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Re: Fragment in HTML + RDF

From: Xiaoshu Wang <wangxiao@musc.edu>
Date: Thu, 25 Oct 2007 19:22:42 +0100
Message-ID: <4720DEF2.2010003@musc.edu>
To: Richard Cyganiak <richard@cyganiak.de>
CC: Tim Berners-Lee <timbl@w3.org>, "Booth, David (HP Software - Boston)" <dbooth@hp.com>, "Williams, Stuart (HP Labs, Bristol)" <skw@hp.com>, W3C-TAG Group WG <www-tag@w3.org>, Alan Ruttenberg <alanruttenberg@gmail.com>, Jonathan A Rees <jar@mumble.net>, Dan Connolly <connolly@w3.org>

Richard Cyganiak wrote:
> On 24 Oct 2007, at 12:01, Tim Berners-Lee wrote:
>> There are three possible attitudes:
>>
>> 1) don't mix HTML and RDF, HTML will always have anchors. I think 
>> that this doesn't meet the need.
>>
>> 2) Do mix RDF and HTML, allow one file to define both anchors and 
>> arbitrary things.  Don't let the same fragid be used for both an 
>> anchor and a thing.
>>
>> 3) Do mix them, and by the way, allow the same fragid to be used as 
>> an ID for an anchor and an ID for a thing, with RDF clients and HTML 
>> clienst doing different things.  I think that this path leads to 
>> madness, as in a script for exaple, I may want to use a URI to refer 
>> to one or the other unambiguously. It also makes it impossible for 
>> HTML+RDF clients.
>>
>> So (2) is my preference, and I feel it should be written down 
>> somewhere. Actually the MIME type registration for HTML would be the 
>> logical place.  A TAG finding could be  pragmatic place too.
>
> I agree that it's an important issue. I agree that 2) would be a huge 
> improvement over 1), and that 3) is a recipe for disaster.
>
> Regarding Xiaoshu's point that 2) doesn't allow us to click on an RDF 
> hash URI and end up scrolled to the right spot in the HTML: I agree 
> that this is a problem. But I think it's a Web browser implementation 
> issue, and can be worked around with in-browser trickery, such as a 
> bit of Javascript. So I'd say there's no need to bend the architecture.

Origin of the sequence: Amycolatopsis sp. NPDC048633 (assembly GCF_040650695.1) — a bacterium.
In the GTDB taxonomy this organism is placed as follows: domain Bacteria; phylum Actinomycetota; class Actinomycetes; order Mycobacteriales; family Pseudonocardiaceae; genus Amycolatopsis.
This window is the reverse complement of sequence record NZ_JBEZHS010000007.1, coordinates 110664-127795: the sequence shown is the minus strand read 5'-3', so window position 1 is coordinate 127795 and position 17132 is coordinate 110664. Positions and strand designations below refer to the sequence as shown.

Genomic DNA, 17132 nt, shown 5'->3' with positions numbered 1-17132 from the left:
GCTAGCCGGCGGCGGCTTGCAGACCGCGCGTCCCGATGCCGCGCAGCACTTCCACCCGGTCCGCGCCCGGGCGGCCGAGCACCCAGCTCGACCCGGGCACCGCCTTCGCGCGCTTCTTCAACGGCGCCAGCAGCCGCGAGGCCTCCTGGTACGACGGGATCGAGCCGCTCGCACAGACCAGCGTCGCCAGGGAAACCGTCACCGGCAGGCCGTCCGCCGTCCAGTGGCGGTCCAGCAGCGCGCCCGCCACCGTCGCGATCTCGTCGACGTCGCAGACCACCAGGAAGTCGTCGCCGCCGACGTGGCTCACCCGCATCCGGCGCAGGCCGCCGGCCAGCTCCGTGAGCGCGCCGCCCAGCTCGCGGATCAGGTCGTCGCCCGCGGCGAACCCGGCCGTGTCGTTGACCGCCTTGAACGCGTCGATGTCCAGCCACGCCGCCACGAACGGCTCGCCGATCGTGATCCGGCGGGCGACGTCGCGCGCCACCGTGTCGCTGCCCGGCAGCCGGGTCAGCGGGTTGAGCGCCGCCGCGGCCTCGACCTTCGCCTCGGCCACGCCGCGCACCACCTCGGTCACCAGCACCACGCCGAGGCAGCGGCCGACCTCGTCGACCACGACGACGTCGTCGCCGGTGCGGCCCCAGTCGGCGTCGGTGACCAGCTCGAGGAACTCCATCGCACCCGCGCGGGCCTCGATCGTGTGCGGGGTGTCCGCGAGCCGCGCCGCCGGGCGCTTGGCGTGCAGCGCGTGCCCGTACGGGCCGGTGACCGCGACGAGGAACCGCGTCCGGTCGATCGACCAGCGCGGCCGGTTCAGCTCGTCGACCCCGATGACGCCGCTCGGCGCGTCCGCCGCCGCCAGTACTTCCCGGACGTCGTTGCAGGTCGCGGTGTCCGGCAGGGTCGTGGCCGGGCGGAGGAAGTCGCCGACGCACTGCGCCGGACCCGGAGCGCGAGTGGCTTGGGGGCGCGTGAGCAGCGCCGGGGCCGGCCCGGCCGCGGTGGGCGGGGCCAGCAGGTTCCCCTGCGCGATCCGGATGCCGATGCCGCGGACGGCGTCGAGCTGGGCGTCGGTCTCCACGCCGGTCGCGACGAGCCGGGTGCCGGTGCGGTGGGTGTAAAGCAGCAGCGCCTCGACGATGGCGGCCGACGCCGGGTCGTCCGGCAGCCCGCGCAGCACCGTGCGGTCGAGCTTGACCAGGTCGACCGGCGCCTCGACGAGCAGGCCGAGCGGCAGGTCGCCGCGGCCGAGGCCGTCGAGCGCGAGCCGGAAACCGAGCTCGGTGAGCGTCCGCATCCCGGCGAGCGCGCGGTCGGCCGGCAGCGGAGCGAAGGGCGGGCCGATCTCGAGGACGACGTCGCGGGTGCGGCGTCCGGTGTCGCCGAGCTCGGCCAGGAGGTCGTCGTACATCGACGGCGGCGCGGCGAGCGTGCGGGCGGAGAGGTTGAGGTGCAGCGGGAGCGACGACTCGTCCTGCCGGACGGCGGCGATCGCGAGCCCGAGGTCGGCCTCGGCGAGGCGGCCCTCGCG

I am not sure if I like put Javascript in action.  I think so far, most, 
if not all pages, on w3.org are free of Javascript.

The truth is: I do not perceive any potential madness.  I am guessing 
that the potential madness refers to the following situation.  If a 
resource, say http://example.com/something has two representations, one 
is  "text/html" and the other "application/xml", in each of which they 
have an element with id of 'cool'. So, when people is given the URI,

"http://example.com/something#cool"

does he know which element is referring?

I would say "neither" or "both" because 
http://example.com/something#cool refers to an abstract thing just like 
any regular URIs.  If you want to know which element on a particular 
representation, speak it clearly, like "the html representation of 
http://example.com/something#cool".  Of course, in real life when the 
resource has only one representation, we are often thrift with our word, 
we will just say "http://example.com/something#cool".  But if the 
madness is created, it is not because the semantics of URI is wrong but 
because we are not careful about the meaning of our word.  Sure, we can 
avoid it by choosing (2) but then we unnecessarily spit the same concept 
into different URIs.  That is the reason I support (3).

 From another angle regarding to the topic, I would like to propose a 
minor extension to the current syntax of fragment identifier.  To 
designate a default fragment identifier, e.g., "#_", as a catch all for 
all unidentified fragment identifiers.

The reason is for this proposal is there are situation that (1) one 
resource can have some fragment identifiers on some media type but not 
the other, (2) not all fragment identifier have to be explicitly 
defined.    Hence, when a fragment identifier is requested, if the 
client software does not find it, it can goes to that fragment id to 
explain the namespace policy, such as if the request URI is prohibited 
or if it can only be found in a particular representation etc....  This 
gives a URI fragment identifier a similar semantics to the HTTP 
3xx/4xx.  Right now, for instance, if I was given a URI of 
"http://www.w3.org#foo", and try to find out what it is in my browser.  
I am not sure which of the following is the case,

(1) http://www.w3.org/#foo is the top element of "http://www.w3.org" 
html representation.
(2) My browser has failed to function properly
(3) The fragment URI is not defined in this representation.

Sure I can find out (3) with a look at source code, but I am still not 
sure if it possibly exist in some other representation, to which I can 
not possibly exhaust all the possibilities. 

But with a catch-all id, the browser can scroll to the "#_", where we 
can tell client what is going on.

Regards,

Xiaoshu
Received on Thursday, 25 October 2007 18:23:36 UTC

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